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Special> Global Financial Crisis> Latest
UPDATED: February 11, 2009
Eurozone Finance Ministers Push for Deal on Banks' Toxic Assets
Possible solutions suggested so far is to set up a "bad bank" to buy up bad assets or to provide government guarantee to cover massive potential losses from those assets

Euro zone finance ministers on Monday weighed several ways to tackle the toxic assets of banks in an effort to reactive the flow of credit amidst the global economic crisis.

"We discussed at length all the technical implications of trying to deal with this question of toxic assets," Luxembourg's Prime Minister and Finance Minister Jean-Claude Juncker told a news conference after a regular meeting of finance ministers from the 16-nation euro zone, known as the Eurogroup.

"For some banks it is absolutely vital that we find some way of dealing with ... toxic assets," said Juncker, who also chairs the monthly gathering.

With the banks' balance sheet still troubled by toxic assets, which soured due to potential losses from debt based on bad loans, confidence in the banking sector remains fragile.

Lending remains frozen also despite national efforts to pump billions of euros into the financial system.

Possible solutions suggested so far is to set up a "bad bank" to buy up bad assets or to provide government guarantee to cover massive potential losses from those assets.

European Commissioner for Economic and Monetary Affairs Joaquin Almunia said he wants all 27 European Union (EU) finance ministers, who were to meet Tuesday, to reach an agreement on how to handle bad assets.

Almunia indicated it would be up to each EU member state to decide specific ways of dealing with toxic assets, but any such plan should respect EU competition rules.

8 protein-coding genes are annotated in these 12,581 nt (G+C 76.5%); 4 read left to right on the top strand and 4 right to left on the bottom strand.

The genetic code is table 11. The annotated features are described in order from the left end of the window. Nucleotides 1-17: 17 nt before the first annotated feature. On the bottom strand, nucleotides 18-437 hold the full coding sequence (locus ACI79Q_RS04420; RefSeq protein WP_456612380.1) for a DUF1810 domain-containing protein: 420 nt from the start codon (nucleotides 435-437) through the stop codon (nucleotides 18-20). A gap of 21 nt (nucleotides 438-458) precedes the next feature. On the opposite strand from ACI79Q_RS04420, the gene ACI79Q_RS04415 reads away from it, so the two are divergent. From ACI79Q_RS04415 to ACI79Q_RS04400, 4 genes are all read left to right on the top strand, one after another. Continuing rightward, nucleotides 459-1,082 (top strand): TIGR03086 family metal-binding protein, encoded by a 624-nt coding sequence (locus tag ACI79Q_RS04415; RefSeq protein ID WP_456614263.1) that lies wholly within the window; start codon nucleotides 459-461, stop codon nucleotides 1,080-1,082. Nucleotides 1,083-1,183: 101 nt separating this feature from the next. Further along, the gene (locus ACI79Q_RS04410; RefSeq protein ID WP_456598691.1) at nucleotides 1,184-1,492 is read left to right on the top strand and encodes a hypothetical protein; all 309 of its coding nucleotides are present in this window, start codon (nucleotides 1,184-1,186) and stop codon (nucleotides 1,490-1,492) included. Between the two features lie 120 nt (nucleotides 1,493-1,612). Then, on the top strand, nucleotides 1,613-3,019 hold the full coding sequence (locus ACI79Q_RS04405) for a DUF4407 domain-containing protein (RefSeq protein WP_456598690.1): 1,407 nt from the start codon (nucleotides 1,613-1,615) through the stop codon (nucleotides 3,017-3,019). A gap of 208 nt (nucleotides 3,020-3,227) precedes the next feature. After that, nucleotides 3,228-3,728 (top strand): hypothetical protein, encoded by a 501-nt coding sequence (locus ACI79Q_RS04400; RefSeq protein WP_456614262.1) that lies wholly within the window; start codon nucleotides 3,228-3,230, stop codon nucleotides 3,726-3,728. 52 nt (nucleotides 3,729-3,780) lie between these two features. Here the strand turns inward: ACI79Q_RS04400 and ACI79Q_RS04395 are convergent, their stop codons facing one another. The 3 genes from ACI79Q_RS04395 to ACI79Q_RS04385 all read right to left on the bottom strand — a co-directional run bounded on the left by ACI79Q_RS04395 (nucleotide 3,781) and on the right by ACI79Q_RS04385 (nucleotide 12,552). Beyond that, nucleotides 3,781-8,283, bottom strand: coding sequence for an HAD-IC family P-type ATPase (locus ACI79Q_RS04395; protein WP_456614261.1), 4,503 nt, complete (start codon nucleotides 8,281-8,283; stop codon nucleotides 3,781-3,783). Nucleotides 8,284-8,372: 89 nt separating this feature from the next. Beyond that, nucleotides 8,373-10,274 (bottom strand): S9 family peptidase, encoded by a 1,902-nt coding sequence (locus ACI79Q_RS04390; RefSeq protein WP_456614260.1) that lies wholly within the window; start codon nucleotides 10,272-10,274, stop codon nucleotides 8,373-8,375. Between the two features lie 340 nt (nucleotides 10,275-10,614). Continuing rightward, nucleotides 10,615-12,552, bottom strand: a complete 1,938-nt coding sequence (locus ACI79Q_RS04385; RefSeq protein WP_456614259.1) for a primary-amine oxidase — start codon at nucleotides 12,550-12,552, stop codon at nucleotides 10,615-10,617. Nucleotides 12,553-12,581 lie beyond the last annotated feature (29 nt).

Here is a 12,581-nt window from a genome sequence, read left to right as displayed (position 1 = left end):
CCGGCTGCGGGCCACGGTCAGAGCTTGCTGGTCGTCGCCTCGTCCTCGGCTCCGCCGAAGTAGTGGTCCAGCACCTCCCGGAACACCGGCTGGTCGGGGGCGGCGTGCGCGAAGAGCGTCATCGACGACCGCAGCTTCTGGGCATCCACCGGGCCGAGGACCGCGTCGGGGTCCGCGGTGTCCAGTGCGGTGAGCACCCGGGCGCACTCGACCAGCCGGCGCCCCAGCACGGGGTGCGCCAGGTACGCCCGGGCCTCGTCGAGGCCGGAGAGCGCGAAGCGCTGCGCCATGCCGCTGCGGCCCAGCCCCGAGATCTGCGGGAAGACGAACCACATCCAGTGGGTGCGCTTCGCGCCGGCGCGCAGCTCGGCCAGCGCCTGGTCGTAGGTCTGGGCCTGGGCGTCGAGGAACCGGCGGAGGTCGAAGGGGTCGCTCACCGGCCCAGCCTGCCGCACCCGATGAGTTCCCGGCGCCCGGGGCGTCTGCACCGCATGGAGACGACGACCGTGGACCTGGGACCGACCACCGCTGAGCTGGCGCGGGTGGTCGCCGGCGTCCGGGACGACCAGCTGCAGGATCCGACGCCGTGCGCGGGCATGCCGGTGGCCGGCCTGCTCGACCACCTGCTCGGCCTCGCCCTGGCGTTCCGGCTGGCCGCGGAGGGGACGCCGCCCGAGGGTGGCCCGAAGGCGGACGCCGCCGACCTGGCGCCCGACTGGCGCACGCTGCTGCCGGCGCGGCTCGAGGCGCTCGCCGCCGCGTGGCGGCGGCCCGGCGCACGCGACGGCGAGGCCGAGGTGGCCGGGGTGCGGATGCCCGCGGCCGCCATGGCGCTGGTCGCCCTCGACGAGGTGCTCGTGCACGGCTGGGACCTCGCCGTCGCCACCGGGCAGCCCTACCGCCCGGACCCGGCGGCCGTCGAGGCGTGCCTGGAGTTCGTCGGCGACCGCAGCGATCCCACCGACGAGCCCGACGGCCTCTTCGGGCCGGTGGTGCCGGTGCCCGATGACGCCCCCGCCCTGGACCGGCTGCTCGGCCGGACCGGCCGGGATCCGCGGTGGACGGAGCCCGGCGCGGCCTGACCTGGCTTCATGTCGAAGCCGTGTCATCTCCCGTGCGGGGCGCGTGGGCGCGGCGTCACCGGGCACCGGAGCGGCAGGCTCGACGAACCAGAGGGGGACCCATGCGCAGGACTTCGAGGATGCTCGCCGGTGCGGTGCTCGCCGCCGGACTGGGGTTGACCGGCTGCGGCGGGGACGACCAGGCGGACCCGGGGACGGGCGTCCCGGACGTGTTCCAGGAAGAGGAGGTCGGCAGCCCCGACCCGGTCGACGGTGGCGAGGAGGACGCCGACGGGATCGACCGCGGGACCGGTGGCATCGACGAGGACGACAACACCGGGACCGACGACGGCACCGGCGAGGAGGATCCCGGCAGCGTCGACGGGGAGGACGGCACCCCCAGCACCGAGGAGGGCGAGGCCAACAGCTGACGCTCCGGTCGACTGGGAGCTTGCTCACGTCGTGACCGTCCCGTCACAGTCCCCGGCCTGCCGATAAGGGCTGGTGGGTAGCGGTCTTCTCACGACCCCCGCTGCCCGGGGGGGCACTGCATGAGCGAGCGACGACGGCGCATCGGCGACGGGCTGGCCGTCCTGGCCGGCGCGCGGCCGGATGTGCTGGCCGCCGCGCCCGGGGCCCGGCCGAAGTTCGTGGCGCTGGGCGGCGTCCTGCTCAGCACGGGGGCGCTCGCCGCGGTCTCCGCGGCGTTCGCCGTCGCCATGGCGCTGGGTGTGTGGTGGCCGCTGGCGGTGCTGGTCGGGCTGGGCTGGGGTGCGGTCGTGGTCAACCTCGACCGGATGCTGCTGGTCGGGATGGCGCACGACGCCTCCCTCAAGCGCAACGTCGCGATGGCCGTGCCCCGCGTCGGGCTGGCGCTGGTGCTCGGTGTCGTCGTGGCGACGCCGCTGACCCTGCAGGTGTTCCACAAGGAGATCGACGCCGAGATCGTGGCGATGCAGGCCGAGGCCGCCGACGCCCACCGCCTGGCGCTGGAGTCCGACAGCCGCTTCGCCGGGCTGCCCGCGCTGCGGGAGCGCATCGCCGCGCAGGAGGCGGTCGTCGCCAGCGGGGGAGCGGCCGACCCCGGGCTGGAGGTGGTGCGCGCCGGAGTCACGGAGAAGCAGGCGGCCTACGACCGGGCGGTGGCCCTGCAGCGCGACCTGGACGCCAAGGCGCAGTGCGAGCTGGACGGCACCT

"We need to guarantee a level playing field ... and we need to guarantee respect of state aid rules even in this time of crisis," he said at the press conference with Juncker. "This does not mean that all solutions, all the mechanisms should be the same."

Juncker said EU member states would probably choose "a range of tools" that would allow each country to pick the best option for its banking sector.

At the same time Juncker warned that EU governments should be "very aware of the fact that the way we deal with this could have a very serious impact on public finances."

Earlier Monday, Almunia wrote in the Wall Street Journal that agreeing on how to deal with toxic assets would minimize potential cost for taxpayers and avoid distortion of competition.

"The fiscal stimulus measures announced by countries worldwide, including in the EU, should enable us to stem the tide of bad news and create the conditions for a gradual recovery in the second half of 2009," he wrote.

"But for this to happen, the immediate and most urgent priority is to break the spiral of a deteriorating economic outlook creating feedback effects on financial activity and back again onto the real economy," he added.

(Xinhua News Agency February 10, 2009)

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